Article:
We criticize a view of maternity that equates the natural with the genetic and biological and show how such a practice overdetermines the maternal body and the maternal experience for women who are mothers through adoption and ART (Assisted Reproductive Technologies). As an alternative, we propose a new framework designed to rethink maternal bodies through the lens of feminist embodiment. Feminist embodied maternity, as we call it, stresses the particularity of experience through subjective embodiment. A feminist embodied maternity emphasizes the physical relations of the subjective lived-body rather than the genetic or biological connections. Instead of universalizing claims about the maternal body, embodied maternity looks to communicable experiences and empathetic understanding.
This essay is a collection of my experiences of and reflections on being pregnant and choosing to place the child for open adoption. The piece was started late in the term of my pregnancy and completed about a week before the birth.
This paper engages with theories of the monstrous maternal in feminist philosophy to explore how examples of visual art practice by Susan Hiller, Marc Quinn, Alison Lapper, Tracey Emin, and Cindy Sherman disrupt maternal ideals in visual culture through differently imagined body schema. By examining instances of the pregnant body represented in relation to maternal subjectivity, disability, abortion, and "prosthetic" pregnancy, it asks whether the "monstrous" can offer different kinds of figurations of the maternal that acknowledge the agency and potential power of the pregnant subject.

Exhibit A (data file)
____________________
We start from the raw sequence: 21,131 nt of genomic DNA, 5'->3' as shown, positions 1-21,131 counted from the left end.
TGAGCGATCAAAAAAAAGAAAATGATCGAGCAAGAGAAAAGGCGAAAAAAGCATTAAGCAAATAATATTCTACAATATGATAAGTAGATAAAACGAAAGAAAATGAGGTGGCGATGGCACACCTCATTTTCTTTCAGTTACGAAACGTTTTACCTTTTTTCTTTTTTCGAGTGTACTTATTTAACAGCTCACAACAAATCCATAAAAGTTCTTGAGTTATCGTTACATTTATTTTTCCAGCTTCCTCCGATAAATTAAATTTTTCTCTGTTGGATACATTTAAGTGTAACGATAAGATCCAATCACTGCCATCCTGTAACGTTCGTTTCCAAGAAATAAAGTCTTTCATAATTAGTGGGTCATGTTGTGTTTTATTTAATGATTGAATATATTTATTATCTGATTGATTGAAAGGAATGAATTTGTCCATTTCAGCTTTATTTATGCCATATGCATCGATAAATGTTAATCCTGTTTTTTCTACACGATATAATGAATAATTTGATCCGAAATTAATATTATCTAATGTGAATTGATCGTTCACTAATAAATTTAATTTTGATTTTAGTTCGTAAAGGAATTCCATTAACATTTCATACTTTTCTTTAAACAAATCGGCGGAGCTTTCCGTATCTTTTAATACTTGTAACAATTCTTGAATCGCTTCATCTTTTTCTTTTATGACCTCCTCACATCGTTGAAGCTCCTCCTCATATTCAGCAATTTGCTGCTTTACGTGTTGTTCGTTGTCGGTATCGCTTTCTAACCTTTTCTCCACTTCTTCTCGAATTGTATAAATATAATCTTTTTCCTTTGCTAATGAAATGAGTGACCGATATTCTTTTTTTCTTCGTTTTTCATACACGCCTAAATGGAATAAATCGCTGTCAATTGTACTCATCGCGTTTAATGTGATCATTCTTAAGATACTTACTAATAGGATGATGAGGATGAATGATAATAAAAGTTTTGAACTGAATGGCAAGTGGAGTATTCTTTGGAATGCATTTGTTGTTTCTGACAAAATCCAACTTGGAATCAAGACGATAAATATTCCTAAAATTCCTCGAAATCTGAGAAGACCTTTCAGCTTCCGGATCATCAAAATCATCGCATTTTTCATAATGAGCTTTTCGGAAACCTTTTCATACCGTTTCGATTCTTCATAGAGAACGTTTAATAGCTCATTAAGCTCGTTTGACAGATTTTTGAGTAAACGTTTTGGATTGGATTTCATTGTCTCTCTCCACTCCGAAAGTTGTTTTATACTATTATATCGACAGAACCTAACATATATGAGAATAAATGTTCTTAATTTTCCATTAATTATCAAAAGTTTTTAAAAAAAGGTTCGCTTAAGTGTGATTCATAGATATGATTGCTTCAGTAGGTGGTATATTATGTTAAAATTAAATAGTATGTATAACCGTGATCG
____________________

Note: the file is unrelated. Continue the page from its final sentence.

In recent years, critics of modern obstetrics have cited technology as responsible for women's discontent regarding childbirth. In this essay, I investigate and pry apart the connection between the quality of childbirth experience and technology. After identifying three factors considered constitutive of a 'good birth,' I demonstrate how technology can either facilitate or hinder each, but how dominant strains of birthing practice that reinforce female shame (hospital-based obstetrics and midwifery) consistently undermine them all. It is not technology per se, but its sensitive application, which may most effectively promote an optimal and affirming birth experience.
Bible. O.T. Numbers XI, 12 -- Criticism, interpretation, etc.
Moses (Biblical leader)
Emmanuel Levinas compares ethical responsibility to a maternal body who bears the Other in the same without assimilation. In explicating this trope, he refers to a biblical passage in which Moses is like a "wet nurse" bearing Others whom he has "neither conceived nor given birth to" (Num. 11:12). A close reading of this passage raises questions about ethics, maternity, and sexual difference, for both the concept of ethical substitution and the material practice of mothering.